Everybody is Welcome at the Communion Table

Everybody is Welcome at the Communion Table

Everybody is Welcome at the Communion Table

In church this week, we looked at what makes a church a place for people to come and be community together.  Three things stand out:

1.         Everybody is welcome.  No one is left out.  Truly everyone is welcome.

2.         Nobody’s Perfect.  So many people think that we have to be perfect to join a church.  Or if we are members, then we become perfect.  Anyone who visits a church will soon find out no church has perfect members.  We come together knowing we are not perfect and we need God to be our God.  We desire to hang our sin on the Jesus’ cross.  And we long for the revitalization of the Holy Spirit in our lives.

3.         Anything is Possible.  More specifically, Anything is possible with God.  This truth reminds us that we serve an amazing God.  He still does miracles, signs and wonder.  He is worthy of our praise.

Our church service closed with communion for the entire church.  We come to the table welcomed by Jesus, no matter who we are.  The Bible says God is not a respector of persons.  He knows us all individually and accepts us for who we are, not for what we’ve accomplished.  We come to the table with our imperfections to our perfect Savior.  We give him our sin and receive His righteousness, fresh, once again.  And we leave reminded that no matter what we are facing in our lives, All Things are Possible with God.  The visit to God’s table reminds us to of these truths and refreshes us for the week ahead.


Learning How to Honor a Difficult Parent – Part 3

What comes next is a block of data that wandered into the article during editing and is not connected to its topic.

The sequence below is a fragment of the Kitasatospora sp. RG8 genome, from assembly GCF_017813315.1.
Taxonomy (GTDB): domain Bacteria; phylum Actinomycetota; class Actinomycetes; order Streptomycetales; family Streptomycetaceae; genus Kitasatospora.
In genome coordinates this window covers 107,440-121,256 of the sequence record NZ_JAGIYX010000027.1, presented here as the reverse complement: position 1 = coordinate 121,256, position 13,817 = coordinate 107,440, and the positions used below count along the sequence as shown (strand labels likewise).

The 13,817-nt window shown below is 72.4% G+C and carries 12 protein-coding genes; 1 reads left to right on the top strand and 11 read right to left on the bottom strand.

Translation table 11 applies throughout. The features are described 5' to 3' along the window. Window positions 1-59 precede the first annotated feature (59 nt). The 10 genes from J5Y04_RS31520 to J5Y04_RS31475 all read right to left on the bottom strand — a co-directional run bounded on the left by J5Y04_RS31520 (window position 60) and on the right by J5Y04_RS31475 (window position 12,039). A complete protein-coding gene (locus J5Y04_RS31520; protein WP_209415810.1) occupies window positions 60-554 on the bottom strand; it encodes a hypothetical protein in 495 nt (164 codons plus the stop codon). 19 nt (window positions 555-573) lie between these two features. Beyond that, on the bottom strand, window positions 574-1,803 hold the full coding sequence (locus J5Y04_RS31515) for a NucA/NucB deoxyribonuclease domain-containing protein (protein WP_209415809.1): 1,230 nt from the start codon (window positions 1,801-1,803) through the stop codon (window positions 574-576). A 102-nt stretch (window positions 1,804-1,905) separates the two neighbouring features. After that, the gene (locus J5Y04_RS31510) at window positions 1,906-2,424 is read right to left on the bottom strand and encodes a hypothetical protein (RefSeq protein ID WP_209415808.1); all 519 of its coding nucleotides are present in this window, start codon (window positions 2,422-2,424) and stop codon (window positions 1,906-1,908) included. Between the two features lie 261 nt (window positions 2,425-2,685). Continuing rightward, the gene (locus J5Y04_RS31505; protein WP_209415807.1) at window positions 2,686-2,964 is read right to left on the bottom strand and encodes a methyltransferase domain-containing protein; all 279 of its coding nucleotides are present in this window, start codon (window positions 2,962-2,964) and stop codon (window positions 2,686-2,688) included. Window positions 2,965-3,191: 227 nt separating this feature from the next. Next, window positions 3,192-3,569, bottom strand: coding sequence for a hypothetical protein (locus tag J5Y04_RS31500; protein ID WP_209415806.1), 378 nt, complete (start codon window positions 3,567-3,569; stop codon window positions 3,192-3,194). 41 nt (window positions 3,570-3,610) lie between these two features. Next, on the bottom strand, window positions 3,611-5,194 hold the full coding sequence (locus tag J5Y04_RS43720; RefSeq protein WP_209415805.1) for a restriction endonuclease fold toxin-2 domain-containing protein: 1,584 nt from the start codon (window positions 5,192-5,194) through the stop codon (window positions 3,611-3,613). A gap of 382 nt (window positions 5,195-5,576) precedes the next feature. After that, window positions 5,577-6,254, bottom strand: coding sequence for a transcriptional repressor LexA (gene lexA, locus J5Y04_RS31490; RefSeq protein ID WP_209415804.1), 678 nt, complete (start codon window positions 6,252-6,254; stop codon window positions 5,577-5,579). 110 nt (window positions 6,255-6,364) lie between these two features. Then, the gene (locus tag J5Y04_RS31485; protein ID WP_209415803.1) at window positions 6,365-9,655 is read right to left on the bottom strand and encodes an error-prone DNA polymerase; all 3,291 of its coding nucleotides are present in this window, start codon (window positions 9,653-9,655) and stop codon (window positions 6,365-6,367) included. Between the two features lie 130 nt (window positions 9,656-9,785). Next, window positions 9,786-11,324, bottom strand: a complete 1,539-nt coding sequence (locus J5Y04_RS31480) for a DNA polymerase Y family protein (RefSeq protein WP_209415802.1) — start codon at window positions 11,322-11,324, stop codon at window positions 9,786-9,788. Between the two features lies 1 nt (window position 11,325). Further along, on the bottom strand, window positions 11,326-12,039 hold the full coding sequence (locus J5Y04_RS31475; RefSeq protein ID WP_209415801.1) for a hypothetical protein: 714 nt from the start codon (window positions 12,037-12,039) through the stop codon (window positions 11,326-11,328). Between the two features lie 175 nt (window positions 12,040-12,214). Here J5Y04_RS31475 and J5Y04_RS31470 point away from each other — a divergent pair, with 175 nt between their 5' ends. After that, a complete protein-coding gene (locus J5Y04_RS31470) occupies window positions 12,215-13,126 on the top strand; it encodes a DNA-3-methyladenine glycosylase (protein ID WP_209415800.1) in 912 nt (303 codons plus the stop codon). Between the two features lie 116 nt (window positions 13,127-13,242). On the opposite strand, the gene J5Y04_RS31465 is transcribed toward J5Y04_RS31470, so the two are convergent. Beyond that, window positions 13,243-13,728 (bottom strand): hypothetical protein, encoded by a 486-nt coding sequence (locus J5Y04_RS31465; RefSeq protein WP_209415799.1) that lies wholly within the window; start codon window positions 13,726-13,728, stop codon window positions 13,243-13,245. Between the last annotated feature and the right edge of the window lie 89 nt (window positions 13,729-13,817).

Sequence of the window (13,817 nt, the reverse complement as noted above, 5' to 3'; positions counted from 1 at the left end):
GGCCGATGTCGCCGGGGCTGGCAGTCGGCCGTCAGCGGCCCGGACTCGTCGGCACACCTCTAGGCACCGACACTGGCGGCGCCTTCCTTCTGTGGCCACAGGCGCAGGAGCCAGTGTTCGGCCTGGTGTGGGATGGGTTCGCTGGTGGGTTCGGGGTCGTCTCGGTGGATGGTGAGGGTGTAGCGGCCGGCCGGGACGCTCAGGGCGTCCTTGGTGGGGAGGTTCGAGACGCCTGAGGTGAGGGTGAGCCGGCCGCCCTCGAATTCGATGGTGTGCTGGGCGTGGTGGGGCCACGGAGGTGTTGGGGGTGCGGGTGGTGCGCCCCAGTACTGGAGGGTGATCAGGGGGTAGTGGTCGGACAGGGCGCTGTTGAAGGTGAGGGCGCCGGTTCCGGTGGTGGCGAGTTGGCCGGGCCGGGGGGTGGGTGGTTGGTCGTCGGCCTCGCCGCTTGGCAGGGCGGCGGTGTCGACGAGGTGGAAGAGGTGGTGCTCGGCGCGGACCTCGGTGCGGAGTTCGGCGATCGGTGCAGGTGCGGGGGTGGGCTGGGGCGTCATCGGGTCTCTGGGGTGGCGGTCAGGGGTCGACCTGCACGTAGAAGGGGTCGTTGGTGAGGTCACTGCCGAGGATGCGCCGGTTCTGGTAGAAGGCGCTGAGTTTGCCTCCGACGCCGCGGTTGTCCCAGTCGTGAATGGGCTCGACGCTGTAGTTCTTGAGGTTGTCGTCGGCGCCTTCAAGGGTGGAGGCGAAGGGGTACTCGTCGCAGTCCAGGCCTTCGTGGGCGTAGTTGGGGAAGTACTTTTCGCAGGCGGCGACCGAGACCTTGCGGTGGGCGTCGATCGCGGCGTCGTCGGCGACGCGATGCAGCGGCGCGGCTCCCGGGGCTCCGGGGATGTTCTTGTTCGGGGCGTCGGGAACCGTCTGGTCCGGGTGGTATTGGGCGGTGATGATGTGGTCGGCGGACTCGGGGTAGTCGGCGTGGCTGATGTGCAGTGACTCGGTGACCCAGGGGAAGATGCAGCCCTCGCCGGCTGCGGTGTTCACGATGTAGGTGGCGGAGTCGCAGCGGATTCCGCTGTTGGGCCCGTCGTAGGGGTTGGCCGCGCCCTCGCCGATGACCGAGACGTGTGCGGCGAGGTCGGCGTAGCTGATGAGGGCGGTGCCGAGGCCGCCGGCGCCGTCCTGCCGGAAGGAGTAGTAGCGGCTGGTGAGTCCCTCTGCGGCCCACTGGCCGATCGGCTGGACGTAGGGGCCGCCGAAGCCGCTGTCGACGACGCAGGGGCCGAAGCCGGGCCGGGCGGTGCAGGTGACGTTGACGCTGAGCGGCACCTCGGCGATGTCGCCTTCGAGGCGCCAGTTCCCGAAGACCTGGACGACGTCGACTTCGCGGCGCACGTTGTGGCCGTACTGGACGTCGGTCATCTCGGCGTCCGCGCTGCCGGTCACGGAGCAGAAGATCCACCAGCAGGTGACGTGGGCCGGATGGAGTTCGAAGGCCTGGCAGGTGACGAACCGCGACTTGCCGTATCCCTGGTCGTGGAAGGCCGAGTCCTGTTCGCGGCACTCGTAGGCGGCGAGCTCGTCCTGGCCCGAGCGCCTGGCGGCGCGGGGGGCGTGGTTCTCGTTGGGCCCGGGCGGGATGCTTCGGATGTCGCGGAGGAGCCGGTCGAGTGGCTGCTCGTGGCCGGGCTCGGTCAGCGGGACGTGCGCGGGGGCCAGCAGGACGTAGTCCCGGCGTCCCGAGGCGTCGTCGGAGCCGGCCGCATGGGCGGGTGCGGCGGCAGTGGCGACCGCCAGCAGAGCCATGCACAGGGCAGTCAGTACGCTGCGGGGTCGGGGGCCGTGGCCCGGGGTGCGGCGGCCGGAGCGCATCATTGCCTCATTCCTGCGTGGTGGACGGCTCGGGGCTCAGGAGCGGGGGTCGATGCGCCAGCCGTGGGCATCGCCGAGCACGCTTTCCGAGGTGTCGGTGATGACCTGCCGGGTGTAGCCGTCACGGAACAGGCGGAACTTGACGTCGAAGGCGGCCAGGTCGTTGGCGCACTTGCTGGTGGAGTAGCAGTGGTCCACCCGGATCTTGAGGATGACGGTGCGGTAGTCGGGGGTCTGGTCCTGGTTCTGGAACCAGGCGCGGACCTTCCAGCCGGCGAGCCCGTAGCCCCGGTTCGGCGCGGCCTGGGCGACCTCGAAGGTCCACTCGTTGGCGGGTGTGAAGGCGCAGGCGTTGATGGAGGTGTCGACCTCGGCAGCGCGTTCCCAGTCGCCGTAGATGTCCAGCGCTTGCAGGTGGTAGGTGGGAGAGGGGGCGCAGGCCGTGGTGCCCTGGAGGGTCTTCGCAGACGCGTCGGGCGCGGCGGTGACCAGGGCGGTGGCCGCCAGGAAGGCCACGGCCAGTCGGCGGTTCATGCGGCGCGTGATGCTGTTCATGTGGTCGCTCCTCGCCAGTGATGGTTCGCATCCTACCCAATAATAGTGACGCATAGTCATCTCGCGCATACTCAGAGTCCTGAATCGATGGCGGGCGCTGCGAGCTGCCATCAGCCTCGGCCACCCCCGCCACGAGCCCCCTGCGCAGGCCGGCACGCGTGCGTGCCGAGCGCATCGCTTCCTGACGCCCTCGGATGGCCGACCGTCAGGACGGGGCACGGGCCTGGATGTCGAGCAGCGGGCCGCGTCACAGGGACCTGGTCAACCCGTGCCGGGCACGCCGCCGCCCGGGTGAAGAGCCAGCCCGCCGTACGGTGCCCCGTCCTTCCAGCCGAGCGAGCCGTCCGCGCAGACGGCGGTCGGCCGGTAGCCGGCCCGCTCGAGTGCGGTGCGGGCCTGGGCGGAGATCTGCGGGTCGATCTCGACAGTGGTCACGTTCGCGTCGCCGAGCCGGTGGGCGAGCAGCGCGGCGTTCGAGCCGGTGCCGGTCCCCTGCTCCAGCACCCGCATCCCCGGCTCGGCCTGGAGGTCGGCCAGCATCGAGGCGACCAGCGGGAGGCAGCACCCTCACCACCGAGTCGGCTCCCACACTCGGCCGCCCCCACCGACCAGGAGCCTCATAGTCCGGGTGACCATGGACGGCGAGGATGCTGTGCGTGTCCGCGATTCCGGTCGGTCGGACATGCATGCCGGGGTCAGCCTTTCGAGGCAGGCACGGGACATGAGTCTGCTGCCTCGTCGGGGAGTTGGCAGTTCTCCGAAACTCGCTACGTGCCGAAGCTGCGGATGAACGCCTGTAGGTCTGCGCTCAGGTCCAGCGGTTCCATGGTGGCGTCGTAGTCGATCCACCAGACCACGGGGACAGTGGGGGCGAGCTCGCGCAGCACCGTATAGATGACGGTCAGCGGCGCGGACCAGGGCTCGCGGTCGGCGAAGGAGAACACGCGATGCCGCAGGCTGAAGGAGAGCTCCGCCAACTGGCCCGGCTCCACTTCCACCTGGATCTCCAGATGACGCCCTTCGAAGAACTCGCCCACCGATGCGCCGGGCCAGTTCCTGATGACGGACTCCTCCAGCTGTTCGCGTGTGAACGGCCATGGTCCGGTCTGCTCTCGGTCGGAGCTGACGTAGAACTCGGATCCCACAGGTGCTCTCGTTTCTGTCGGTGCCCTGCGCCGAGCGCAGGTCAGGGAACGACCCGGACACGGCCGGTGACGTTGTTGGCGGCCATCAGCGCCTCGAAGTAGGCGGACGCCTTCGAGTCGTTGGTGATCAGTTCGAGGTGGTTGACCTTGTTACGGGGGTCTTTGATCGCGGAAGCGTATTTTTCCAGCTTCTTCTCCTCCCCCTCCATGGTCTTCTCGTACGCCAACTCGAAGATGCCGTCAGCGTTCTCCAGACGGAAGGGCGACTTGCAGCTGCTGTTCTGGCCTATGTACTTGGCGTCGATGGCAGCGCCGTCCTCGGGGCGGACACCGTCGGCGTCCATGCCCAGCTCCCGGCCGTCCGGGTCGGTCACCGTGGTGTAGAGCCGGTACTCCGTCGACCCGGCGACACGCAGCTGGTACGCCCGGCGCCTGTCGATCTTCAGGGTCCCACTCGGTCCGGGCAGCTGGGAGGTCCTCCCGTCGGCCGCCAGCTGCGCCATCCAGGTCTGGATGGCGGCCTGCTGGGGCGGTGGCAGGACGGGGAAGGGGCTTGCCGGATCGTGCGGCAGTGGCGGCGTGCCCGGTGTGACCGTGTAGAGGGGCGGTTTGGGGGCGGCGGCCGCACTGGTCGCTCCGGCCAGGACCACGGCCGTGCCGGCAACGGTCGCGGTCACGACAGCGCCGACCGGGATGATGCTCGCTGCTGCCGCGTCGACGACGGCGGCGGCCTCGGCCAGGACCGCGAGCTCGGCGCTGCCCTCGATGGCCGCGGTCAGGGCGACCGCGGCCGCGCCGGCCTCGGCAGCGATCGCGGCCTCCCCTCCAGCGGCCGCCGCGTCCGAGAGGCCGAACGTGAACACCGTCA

Learning to Honor Difficult Parents is a Process

Learning to Honor Difficult Parents is a Process

The third step in the process is gratitude.    It helps to be grateful for the little things.  Let these build till there are larger streams of gratitude.  One man started with the simple fact that he was thankful that his mother didn’t abort him.  It took a long time to come up with other things he was thankful for about his mother.  So start with the basics and build with specifics.

Gratitude gets easier when we stop demanding perfection from our parent and start being thankful for the things we did receive.  Eventually we realize there are things our parents will never be able to fulfill that seem normal for any parent.  Maturity comes when we realize that we may never get our parent to do or be the parent we needed.  If we turn to God and ask Him to fill the gap, we give Him permission to meet our needs.  In doing so, we can collect our needs from various other sources till we are filled.  We can receive healing in healthy community, and sometimes directly from God.  There may always be a longing to get what we need from our parent.  But if we allow other people to accept us, encourage us, nurture us, compliment us, support us, and believe in us, then our needs can get met.  God Himself may meet the need directly.  No parent is perfect.  Allow God to fill in the gap.  His loving and surprising ways bring healing and wholeness.

To Catch Up, see Learning How to Honor a Difficult Parent – Part 1 and Learning How to Honor a Difficult Parent – Part 2

To continue, see Learning How to Honor a Difficult Parent – Part 4


Fresh, Flourishing, and Bearing Fruit in our Old Age

God Designed Us to Flourish in our Old Age

God Designed Us to Flourish in our Old Age